There are many different approaches to weight loss. Most are straightforward and extremely unappealing to us – they espouse eating less and exercising more. That approach will undo work, but if we ate healthy foods and exercised we probably would not need to lose weight in the first place. So that approach involves a behavior change that most of us will find difficult to accomplish. Some weight loss programs rely on chemistry – appetite suppressants, miracle "fat burners," things to speed up the metabolism.
These approaches may work, but they are undeniably bad for you. Additionally, once we stop taking the chemical the appetite comes back, the metabolismism backs down down and we begin gaining back the weight we just lost. Yet a third approach, the one proposed by this article, relies on biology. The standard human metabolism is fueled by sugar. The carbohydrates in the food we eat are broken down into simple sugars and used by our body. We even build up carbohydrates reserves, to be used whenever our carbohydrates intake drops.
The fats in the food we eat are not used at all, typically. They are stored as fat reserves, to be used in times of desperation. A biological strategy of weight loss is to stop taking in carbohydrates, so that our body is forced to use up the reserves it has built up, and to switch over from a carbohydrate-burning metabolism to a fat-burning metabolism. That, in its most basic form, is the concept behind the Atkins Diet. Atkins aficionados have lots of other details in their regimen – they take certain vitamins, they eat a certain number of times a day, they take in very limited carbohydrates with certain criteria, etc.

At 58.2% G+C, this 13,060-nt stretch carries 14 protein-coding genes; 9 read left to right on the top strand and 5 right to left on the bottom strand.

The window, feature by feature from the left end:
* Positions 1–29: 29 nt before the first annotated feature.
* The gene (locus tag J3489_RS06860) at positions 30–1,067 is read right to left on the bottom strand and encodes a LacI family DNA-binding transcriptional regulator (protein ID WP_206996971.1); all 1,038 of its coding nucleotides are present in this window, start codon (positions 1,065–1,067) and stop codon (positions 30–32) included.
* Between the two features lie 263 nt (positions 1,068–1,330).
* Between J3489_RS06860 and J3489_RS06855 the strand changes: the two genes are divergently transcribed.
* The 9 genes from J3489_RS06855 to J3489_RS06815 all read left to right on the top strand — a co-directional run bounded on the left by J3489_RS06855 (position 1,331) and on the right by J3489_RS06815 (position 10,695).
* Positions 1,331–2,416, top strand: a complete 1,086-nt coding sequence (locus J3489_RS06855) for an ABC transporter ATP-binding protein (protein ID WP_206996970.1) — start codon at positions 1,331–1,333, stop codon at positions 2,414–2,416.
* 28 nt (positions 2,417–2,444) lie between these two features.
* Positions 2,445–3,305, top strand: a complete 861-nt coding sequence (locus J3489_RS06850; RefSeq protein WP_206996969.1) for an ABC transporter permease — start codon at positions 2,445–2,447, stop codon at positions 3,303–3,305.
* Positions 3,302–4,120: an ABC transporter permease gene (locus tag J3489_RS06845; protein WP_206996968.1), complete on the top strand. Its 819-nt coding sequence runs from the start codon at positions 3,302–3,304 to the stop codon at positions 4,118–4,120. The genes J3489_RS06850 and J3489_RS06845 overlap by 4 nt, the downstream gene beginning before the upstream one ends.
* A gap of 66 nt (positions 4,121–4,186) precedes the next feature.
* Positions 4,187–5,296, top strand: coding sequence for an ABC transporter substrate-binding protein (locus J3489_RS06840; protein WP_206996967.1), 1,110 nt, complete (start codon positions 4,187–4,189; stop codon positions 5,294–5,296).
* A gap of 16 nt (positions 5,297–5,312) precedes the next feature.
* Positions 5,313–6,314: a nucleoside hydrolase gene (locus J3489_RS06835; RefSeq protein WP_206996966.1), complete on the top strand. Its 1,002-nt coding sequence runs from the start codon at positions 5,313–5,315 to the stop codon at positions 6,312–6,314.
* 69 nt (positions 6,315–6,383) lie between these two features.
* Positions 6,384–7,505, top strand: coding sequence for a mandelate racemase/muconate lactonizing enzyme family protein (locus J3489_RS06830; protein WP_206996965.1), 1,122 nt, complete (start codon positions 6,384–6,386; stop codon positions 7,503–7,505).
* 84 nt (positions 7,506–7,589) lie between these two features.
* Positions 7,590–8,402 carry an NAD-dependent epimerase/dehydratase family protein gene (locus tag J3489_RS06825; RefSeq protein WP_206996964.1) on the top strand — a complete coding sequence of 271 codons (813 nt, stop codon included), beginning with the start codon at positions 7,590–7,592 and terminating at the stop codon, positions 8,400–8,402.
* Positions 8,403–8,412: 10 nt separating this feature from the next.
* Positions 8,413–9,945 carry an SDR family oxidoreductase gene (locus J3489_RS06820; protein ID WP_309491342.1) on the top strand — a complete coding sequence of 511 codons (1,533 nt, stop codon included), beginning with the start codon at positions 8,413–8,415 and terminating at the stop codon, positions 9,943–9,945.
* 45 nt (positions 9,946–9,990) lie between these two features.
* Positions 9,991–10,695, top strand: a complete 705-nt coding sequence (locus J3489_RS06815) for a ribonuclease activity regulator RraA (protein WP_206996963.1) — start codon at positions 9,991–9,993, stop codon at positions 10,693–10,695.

The effectiveness of these additional details is sometimes a matter for debit among specialists. What is not in question, however, is the fact that changing from a carbohydrate-based metabolism to a fat-burning metabolism undeniably causes the body to burn fat reserves and to lose weight. As with most diets, the trick is to keep the weight off once it is lost.